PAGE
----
• Lack of awareness: Of their rights and entitlements, which makes them vulnerable to exploitation and abuse.
  • There is inadequate coordination among states on a formal exchange of information on migrant workers.
  • In the absence of data, it is difficult to track labourers during times of crisis.


What is the legal framework for migrant welfare?

The Inter-State Migrant Workmen Act, of 1979 mandates that the establishments which employ migrant workers be required to be registered with destination states.

Contractors will also have to obtain a license from the concerned authority of the home as well as host states.

However, this Act has not been fully implemented in practice.

This Act has been subsumed into the 4 labour codes  notified by the Centre:

The Code on Wages, 2019;

The Industrial Relations Code, 2020;

The Code on Social Security, 2020; and

The Occupational Safety, Health, and Working Conditions Code, 2020.

These have not been implemented yet.


Way ahead:

  • To put the four labor codes into effect as soon as possible, the central and state governments must collaborate.
  • The welfare measures for the community should include –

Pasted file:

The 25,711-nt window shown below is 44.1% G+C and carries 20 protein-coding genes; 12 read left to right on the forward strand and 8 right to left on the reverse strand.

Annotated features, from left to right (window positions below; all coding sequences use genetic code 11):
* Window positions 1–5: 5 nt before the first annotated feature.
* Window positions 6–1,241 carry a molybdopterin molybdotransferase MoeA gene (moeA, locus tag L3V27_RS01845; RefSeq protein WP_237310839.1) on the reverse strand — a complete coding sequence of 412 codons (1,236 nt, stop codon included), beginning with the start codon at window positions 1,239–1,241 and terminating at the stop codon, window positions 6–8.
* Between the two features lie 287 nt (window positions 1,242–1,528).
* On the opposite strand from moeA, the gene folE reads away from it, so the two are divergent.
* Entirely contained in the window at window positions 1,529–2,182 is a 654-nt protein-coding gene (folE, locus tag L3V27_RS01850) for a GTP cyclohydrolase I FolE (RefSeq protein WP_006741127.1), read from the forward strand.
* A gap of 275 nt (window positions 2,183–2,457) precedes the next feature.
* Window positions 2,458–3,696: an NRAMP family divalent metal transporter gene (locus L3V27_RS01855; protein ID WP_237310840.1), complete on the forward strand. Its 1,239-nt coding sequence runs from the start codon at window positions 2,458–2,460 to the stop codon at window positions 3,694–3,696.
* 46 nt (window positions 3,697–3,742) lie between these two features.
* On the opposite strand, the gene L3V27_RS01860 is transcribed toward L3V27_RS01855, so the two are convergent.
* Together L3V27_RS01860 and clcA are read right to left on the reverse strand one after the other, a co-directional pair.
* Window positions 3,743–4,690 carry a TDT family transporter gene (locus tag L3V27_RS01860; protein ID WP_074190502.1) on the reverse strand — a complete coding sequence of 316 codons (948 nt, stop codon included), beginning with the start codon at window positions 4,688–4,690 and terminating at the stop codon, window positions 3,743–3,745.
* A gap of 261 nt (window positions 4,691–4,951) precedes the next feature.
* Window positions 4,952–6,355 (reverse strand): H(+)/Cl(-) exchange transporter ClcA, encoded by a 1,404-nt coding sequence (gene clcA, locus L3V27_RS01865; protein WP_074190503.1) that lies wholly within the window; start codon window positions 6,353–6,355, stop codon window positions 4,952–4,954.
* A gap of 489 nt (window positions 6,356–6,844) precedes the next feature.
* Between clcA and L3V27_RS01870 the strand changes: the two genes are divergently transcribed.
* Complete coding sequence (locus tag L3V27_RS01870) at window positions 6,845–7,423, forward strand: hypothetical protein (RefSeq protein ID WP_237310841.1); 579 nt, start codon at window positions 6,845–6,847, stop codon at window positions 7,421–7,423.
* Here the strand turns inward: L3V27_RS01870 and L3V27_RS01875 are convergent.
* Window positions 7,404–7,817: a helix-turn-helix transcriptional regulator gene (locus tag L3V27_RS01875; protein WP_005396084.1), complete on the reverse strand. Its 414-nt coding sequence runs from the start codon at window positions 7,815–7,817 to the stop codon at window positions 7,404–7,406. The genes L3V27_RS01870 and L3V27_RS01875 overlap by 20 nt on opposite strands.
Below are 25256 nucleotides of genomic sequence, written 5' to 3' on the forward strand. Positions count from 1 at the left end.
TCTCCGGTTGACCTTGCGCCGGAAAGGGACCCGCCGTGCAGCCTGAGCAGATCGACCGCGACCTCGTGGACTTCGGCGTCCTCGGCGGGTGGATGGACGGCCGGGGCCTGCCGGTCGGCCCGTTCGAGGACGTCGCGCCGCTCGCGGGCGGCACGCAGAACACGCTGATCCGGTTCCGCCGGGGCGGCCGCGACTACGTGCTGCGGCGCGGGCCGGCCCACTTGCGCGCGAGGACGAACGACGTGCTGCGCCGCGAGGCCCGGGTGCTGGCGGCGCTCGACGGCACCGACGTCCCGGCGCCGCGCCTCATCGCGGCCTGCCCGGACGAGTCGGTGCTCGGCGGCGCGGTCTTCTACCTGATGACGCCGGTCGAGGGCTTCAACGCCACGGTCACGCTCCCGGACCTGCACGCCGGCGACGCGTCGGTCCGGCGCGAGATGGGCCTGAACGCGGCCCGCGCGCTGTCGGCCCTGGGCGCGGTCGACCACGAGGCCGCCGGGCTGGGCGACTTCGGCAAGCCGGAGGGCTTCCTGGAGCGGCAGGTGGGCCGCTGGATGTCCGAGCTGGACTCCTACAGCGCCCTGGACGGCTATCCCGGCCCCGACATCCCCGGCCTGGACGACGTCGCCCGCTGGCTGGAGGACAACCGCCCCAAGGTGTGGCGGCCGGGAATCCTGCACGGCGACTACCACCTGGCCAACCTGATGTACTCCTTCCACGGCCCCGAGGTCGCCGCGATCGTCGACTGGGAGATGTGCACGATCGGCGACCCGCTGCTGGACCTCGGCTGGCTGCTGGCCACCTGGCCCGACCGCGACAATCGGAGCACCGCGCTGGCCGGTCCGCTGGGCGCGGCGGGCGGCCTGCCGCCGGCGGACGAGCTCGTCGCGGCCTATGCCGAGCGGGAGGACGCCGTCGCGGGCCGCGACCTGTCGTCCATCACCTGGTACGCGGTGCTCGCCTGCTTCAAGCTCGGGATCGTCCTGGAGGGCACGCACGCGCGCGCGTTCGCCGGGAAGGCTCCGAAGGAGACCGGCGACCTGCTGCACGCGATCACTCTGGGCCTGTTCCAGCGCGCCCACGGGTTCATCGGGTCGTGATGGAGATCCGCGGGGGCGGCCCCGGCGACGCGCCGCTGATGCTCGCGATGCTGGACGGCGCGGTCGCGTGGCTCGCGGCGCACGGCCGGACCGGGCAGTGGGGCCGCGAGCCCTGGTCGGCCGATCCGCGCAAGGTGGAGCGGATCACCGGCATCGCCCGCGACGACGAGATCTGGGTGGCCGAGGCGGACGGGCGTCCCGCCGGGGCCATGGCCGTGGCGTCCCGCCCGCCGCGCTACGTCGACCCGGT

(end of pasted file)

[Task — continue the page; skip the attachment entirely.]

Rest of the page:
• The supply of pulses and edible oil at concessional rates under the PDS,
  • Supplementing what is being given under the One Nation One Ration Card
  • An exclusive wing can be formed to address the issues and problems migrants face.
  • Instituting a fresh and comprehensive study of migrant workers and helping in their integration with the local community.


Best practices adopted by some Indian states:

  • In 2012, Odisha and Andhra Pradesh (AP) signed an MoU to track laborers migrating from Odisha to work in brick kilns in the-united AP.
  • Kerala has set up facilitation centers (maintain data) for migrant workers whom the state refers to as “guest workers”.
  • Jharkhand has started the Safe and Responsible Migration Initiative (SRMI) in 2021 to generate data and then map the labourers who move out to several states for work.